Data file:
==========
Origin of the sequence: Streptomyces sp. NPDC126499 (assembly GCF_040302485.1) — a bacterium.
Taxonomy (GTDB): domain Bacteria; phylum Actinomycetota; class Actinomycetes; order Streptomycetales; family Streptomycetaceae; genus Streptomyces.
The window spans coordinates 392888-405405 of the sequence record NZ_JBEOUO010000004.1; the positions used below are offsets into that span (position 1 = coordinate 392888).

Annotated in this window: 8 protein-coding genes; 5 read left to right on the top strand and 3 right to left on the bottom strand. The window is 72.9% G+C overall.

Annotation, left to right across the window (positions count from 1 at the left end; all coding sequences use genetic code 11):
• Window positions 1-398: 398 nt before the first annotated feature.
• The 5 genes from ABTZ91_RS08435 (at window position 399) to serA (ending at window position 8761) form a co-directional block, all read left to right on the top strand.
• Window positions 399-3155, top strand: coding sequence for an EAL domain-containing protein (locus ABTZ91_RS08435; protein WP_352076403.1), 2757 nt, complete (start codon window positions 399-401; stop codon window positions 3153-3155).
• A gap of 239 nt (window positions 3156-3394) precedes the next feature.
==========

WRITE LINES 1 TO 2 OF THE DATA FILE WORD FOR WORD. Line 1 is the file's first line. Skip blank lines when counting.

Origin of the sequence: Streptomyces sp. NPDC126499 (assembly GCF_040302485.1) — a bacterium.
Taxonomy (GTDB): domain Bacteria; phylum Actinomycetota; class Actinomycetes; order Streptomycetales; family Streptomycetaceae; genus Streptomyces.